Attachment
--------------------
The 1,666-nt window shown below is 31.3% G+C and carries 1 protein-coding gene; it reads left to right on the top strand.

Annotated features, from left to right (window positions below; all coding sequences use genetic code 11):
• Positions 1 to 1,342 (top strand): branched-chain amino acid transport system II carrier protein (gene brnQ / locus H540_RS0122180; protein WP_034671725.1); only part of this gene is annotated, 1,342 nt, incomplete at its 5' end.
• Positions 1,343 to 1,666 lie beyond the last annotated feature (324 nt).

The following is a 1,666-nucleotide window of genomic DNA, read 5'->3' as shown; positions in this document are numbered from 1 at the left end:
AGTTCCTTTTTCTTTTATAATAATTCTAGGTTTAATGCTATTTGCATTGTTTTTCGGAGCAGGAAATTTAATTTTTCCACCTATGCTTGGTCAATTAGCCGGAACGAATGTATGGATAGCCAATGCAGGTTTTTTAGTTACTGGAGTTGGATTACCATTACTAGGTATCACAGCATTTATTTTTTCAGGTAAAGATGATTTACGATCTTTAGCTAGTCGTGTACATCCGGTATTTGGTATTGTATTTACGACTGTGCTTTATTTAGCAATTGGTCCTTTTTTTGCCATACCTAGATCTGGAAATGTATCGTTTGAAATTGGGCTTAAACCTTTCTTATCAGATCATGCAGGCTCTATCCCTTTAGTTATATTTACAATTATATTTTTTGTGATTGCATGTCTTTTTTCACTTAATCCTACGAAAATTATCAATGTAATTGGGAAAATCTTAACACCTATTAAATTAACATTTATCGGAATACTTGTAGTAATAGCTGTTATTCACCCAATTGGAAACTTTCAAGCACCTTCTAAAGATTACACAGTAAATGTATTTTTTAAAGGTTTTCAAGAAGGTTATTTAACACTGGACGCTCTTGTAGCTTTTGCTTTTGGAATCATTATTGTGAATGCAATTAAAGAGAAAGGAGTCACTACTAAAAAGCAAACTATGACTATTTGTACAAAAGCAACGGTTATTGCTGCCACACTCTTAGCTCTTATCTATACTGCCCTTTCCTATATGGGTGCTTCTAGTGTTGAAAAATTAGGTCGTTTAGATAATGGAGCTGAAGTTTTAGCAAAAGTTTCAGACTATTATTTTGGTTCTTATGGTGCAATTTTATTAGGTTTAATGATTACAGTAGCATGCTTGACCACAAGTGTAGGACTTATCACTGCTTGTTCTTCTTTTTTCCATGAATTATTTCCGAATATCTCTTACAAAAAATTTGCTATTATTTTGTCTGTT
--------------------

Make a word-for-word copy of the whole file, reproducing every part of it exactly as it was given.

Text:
The 1,666-nt window shown below is 31.3% G+C and carries 1 protein-coding gene; it reads left to right on the top strand.

Annotated features, from left to right (window positions below; all coding sequences use genetic code 11):
• Positions 1 to 1,342 (top strand): branched-chain amino acid transport system II carrier protein (gene brnQ / locus H540_RS0122180; protein WP_034671725.1); only part of this gene is annotated, 1,342 nt, incomplete at its 5' end.
• Positions 1,343 to 1,666 lie beyond the last annotated feature (324 nt).

The following is a 1,666-nucleotide window of genomic DNA, read 5'->3' as shown; positions in this document are numbered from 1 at the left end:
AGTTCCTTTTTCTTTTATAATAATTCTAGGTTTAATGCTATTTGCATTGTTTTTCGGAGCAGGAAATTTAATTTTTCCACCTATGCTTGGTCAATTAGCCGGAACGAATGTATGGATAGCCAATGCAGGTTTTTTAGTTACTGGAGTTGGATTACCATTACTAGGTATCACAGCATTTATTTTTTCAGGTAAAGATGATTTACGATCTTTAGCTAGTCGTGTACATCCGGTATTTGGTATTGTATTTACGACTGTGCTTTATTTAGCAATTGGTCCTTTTTTTGCCATACCTAGATCTGGAAATGTATCGTTTGAAATTGGGCTTAAACCTTTCTTATCAGATCATGCAGGCTCTATCCCTTTAGTTATATTTACAATTATATTTTTTGTGATTGCATGTCTTTTTTCACTTAATCCTACGAAAATTATCAATGTAATTGGGAAAATCTTAACACCTATTAAATTAACATTTATCGGAATACTTGTAGTAATAGCTGTTATTCACCCAATTGGAAACTTTCAAGCACCTTCTAAAGATTACACAGTAAATGTATTTTTTAAAGGTTTTCAAGAAGGTTATTTAACACTGGACGCTCTTGTAGCTTTTGCTTTTGGAATCATTATTGTGAATGCAATTAAAGAGAAAGGAGTCACTACTAAAAAGCAAACTATGACTATTTGTACAAAAGCAACGGTTATTGCTGCCACACTCTTAGCTCTTATCTATACTGCCCTTTCCTATATGGGTGCTTCTAGTGTTGAAAAATTAGGTCGTTTAGATAATGGAGCTGAAGTTTTAGCAAAAGTTTCAGACTATTATTTTGGTTCTTATGGTGCAATTTTATTAGGTTTAATGATTACAGTAGCATGCTTGACCACAAGTGTAGGACTTATCACTGCTTGTTCTTCTTTTTTCCATGAATTATTTCCGAATATCTCTTACAAAAAATTTGCTATTATTTTGTCTGTT